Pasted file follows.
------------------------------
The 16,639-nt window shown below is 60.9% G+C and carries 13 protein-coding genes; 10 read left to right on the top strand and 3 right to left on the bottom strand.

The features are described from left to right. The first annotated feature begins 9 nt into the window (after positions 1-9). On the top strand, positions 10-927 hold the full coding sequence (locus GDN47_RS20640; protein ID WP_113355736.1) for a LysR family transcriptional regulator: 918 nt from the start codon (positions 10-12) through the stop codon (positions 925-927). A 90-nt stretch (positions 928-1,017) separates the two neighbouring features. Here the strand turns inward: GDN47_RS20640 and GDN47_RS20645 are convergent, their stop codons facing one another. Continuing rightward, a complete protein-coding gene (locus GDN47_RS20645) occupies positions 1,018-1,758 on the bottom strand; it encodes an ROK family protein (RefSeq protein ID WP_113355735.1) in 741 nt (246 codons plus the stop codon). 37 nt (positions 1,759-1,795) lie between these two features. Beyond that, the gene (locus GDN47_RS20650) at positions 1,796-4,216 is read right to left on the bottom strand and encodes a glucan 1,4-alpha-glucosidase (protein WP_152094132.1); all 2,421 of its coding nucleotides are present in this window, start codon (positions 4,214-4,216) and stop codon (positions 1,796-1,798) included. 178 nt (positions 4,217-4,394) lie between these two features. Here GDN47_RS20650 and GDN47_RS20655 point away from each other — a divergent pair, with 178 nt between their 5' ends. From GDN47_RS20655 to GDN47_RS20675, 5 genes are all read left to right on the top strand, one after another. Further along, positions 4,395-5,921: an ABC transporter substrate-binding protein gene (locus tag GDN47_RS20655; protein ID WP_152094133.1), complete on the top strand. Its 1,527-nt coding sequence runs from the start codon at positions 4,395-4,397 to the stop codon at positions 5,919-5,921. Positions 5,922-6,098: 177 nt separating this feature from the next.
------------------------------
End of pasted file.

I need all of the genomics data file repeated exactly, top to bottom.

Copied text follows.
The 16,639-nt window shown below is 60.9% G+C and carries 13 protein-coding genes; 10 read left to right on the top strand and 3 right to left on the bottom strand.

The features are described from left to right. The first annotated feature begins 9 nt into the window (after positions 1-9). On the top strand, positions 10-927 hold the full coding sequence (locus GDN47_RS20640; protein ID WP_113355736.1) for a LysR family transcriptional regulator: 918 nt from the start codon (positions 10-12) through the stop codon (positions 925-927). A 90-nt stretch (positions 928-1,017) separates the two neighbouring features. Here the strand turns inward: GDN47_RS20640 and GDN47_RS20645 are convergent, their stop codons facing one another. Continuing rightward, a complete protein-coding gene (locus GDN47_RS20645) occupies positions 1,018-1,758 on the bottom strand; it encodes an ROK family protein (RefSeq protein ID WP_113355735.1) in 741 nt (246 codons plus the stop codon). 37 nt (positions 1,759-1,795) lie between these two features. Beyond that, the gene (locus GDN47_RS20650) at positions 1,796-4,216 is read right to left on the bottom strand and encodes a glucan 1,4-alpha-glucosidase (protein WP_152094132.1); all 2,421 of its coding nucleotides are present in this window, start codon (positions 4,214-4,216) and stop codon (positions 1,796-1,798) included. 178 nt (positions 4,217-4,394) lie between these two features. Here GDN47_RS20650 and GDN47_RS20655 point away from each other — a divergent pair, with 178 nt between their 5' ends. From GDN47_RS20655 to GDN47_RS20675, 5 genes are all read left to right on the top strand, one after another. Further along, positions 4,395-5,921: an ABC transporter substrate-binding protein gene (locus tag GDN47_RS20655; protein ID WP_152094133.1), complete on the top strand. Its 1,527-nt coding sequence runs from the start codon at positions 4,395-4,397 to the stop codon at positions 5,919-5,921. Positions 5,922-6,098: 177 nt separating this feature from the next.